How to set up a Leap motion controller to edit video using motion capture gestural input and Premiere Pro CS6
By Eric Escobar | August 26, 2013
In the work-world of movie-making, our community has become accustomed to an eighteen month product release cycle marked by the calendar of trade shows. In the constant stream of technological product announcements, "technology" really means "new technology". Gadgets are announced, showcased...
At the 56th San Francisco International Film Festival
By Eric Escobar | April 27, 2013
I don’t have any pictures from the talk at the Kabuki Theater in San Francisco today.
EDIT: I lied, here is one.
Steven Soderbergh requested that people don’t photograph or record video or audio of the talk, and I am honoring his request....
How I abandoned Final Draft and learned to love writing in Fountain and Slugline
By Eric Escobar | April 19, 2013
Screenwriting software is not a sexy area of technology development. There are no "game changer" releases like in camera-land. I have yet to see a "one more thing" moment of shininess, like with a new computer hardware introduction. At best, a screenwriting application is a practical workhorse...
A Review and Interview of FaceShift -- easy, affordable, real-time markerless facial motion capture with the Kinect
By Eric Escobar | November 17, 2012
In about two years time, I think, the overwhelming majority of 3D character animation content will not be made by professional 3D artists using professional, high end software like Maya. 3D character creation and animation are poised to become as accessible and ubiquitous as digital cameras and non-linear video editing. There are too many developers working on making character animation as easy as navigating a videogame. There will be consumer apps galore running on everything from phones to tablets to the increasingly rare "tower" computer.
With plummeting hardware costs, big name 3D apps going for fire sale prices, 2012 has been the year of "3D for the rest of us". I took some of this software for a spin on the most affordable nVidia Maximus rig to see what was what.
By Eric Escobar | October 08, 2012
New Adventures in 3D
A few months ago, I set out to explore the 3D landscape for the small post house owner. I couldn't have picked a more complicated season to do it. Caveats, I am not a 3D artist by trade or training; I have a very basic conceptual understanding of 3D* technology and almost no practical experience; I'm allergic to following instructions.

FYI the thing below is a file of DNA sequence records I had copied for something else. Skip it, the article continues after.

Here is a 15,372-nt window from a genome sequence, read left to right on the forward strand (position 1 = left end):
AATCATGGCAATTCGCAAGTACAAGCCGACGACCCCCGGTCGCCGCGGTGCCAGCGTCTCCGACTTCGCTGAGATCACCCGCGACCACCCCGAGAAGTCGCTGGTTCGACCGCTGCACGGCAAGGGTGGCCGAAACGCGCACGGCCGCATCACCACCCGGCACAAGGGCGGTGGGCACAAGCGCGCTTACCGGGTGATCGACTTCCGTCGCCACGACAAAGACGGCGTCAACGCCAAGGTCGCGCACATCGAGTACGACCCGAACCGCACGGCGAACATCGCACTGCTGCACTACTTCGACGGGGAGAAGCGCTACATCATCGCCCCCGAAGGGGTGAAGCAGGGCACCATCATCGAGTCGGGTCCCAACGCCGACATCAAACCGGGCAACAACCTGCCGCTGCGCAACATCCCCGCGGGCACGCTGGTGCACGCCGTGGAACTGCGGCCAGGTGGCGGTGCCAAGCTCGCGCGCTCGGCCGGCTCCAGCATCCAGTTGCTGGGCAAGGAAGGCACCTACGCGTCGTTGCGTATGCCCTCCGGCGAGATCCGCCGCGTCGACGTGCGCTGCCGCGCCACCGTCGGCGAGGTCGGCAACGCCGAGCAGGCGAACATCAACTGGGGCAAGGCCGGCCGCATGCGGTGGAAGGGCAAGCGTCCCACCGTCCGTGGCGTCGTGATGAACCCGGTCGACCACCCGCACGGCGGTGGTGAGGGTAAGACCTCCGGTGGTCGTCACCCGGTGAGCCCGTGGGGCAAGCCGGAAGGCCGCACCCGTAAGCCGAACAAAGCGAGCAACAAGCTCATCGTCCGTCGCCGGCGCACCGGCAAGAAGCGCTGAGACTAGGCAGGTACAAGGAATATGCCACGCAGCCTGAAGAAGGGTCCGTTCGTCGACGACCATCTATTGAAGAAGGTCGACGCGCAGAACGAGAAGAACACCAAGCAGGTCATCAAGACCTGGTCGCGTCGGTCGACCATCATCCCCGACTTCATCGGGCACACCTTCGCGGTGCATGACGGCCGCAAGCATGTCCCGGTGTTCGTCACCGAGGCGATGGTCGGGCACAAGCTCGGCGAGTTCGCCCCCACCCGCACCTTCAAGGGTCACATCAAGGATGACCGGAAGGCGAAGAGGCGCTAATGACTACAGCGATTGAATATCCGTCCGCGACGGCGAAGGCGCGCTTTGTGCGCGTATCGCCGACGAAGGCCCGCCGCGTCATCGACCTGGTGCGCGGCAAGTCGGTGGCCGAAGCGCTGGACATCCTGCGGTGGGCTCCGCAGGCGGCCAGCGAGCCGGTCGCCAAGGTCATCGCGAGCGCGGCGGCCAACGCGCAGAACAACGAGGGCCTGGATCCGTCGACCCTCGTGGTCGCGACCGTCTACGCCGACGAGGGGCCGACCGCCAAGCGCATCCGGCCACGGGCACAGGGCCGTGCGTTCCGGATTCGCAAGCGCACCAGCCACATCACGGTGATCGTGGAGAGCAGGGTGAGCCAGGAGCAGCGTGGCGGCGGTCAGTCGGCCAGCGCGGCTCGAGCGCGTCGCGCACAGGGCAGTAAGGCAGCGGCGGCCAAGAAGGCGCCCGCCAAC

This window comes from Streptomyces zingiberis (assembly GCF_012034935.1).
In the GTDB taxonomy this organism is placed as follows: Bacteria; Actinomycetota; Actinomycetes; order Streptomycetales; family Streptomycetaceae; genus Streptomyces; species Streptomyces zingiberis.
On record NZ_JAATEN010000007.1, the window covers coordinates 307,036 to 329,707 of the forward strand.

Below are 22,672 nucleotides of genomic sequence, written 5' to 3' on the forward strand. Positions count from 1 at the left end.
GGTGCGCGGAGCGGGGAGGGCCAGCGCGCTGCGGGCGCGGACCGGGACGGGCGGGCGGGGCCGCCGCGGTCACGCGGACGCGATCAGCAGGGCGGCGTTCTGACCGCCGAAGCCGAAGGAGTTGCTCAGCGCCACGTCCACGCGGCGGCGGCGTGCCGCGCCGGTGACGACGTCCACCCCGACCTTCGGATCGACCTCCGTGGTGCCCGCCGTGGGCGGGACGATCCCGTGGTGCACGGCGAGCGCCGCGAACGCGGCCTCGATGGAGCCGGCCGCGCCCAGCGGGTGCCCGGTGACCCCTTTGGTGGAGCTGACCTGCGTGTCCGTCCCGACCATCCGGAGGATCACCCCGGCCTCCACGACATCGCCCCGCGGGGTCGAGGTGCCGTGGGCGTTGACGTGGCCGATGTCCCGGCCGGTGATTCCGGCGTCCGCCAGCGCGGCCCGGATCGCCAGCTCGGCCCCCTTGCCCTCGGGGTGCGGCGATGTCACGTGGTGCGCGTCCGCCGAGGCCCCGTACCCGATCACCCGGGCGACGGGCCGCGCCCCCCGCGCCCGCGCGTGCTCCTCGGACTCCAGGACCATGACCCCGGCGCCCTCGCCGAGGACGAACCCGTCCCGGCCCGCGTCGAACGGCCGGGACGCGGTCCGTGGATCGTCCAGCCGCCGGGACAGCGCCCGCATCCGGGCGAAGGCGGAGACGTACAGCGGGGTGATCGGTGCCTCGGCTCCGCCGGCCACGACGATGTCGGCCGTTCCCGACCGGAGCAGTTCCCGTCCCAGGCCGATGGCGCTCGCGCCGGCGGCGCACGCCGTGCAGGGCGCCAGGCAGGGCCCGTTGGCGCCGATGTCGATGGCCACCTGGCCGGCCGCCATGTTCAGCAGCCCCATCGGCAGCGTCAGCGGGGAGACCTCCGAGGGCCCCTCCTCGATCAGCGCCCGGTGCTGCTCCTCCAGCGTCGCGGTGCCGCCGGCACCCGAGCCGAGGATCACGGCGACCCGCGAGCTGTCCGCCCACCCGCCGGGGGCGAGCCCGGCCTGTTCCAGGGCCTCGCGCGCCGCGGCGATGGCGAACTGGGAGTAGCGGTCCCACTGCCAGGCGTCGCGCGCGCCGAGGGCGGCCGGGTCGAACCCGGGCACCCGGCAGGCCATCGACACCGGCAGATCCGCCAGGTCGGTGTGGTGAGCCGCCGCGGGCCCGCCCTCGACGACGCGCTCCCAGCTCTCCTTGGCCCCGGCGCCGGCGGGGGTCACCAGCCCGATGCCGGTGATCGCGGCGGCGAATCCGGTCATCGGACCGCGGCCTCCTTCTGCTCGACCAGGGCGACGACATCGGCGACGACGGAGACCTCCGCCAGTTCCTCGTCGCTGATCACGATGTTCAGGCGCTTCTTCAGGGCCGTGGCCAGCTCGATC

How I kept my 17" MacBook Pro "Mobile Workstation" alive, working and still making money
By Eric Escobar | June 11, 2012
The inside of my MacBook Pro with a new SSD drive and a fast 7200 rpm media drive where the optical drive used to be.
Last December the internal drive on my trusty late 2008 MacBook Pro failed, irreparably. Suddenly I was faced with a technical fork in the road -- buy a new MacBook Pro (already kinda long-in-the-tooth specs wise) or go Steve Austin and make my old machine better, faster than before. I could not bring myself to spend money on a new machine that PC laptops would render circles around. Plus I was kind of attached to my old computer in that oddly inappropriate way that nerdy fanboys/girls can become emotionally attached to Apple products.
I spent a few weeks finding out just how easy it is to do complex stuff using Cinema 4D R13 and After Effects.
By Eric Escobar | March 16, 2012
Maxon released it's latest version of the Cinema 4D (C4D) late in 2011. The R13 Studio version is their flagship product and it's loaded with a ton of new stuff. C4D has been a popular platform for Motion Graphics artists for a while now, probably due to it's ease-of-use, plug-and-play capabilities. Motion Graphics folks could install the app in the morning and by the end of the day be knocking out elements for use in their existing After Effects-centric workflows. C4D was really the non-3D artists 3D program and that's why I was so inspired to go ahead and give it a spin for a few weeks.
Shooting SLOG/444 on the PMW-F3 puts the per day cost within spitting distance of an Alexa or Epic rental, what's an indie filmmaker to do?
By Eric Escobar | July 11, 2011
As a recovering technoholic-cameraphile, I am desperately trying to make my way out of the addiction cycle of endless camera tests and back toward the rest of humanity. I want to be a part of the species that just wants to viscerally respond to a beautiful, spirit-moving image of light, shadow and color. I want to be thrilled by beauty, not sourly deconstructing the failings of this week's latest offering from the constellation of video camera vendors.
The Alexa has ruined me for other digital cinema cameras, especially DSLRs.
By Eric Escobar | January 09, 2011
Here is my decidedly non-technical perspective on shooting with the Arri Alexa. I shot in Rec 709, not even Log C and I don't care, it was so pretty. I didn't measure latitude, and I didn't have a chip chart either. I just pointed the Alexa and stuff and fell in love with the amazing image it made. The biggest thing the Alexa has done is freed me from the idea of needing to do endless camera tests to determine under what conditions my cinematic image will break down and show it's harsh little DV roots. With the Alexa you just shoot, there is nothing to test, and nothing to hide.
When you have 100K burning a hole in your pocket.
By Eric Escobar | December 22, 2010
100 thousand U.S. dollars is, objectively speaking, a lot of money. Its enough money for a single person to live, comfortably, albeit modestly, in a major US urban center for half a decade without having to work. And every year, untold hundreds of people will blow that amount of money making a low budget feature film that never gets past a bunch of festival rejection emails. Here's what I think you should do instead.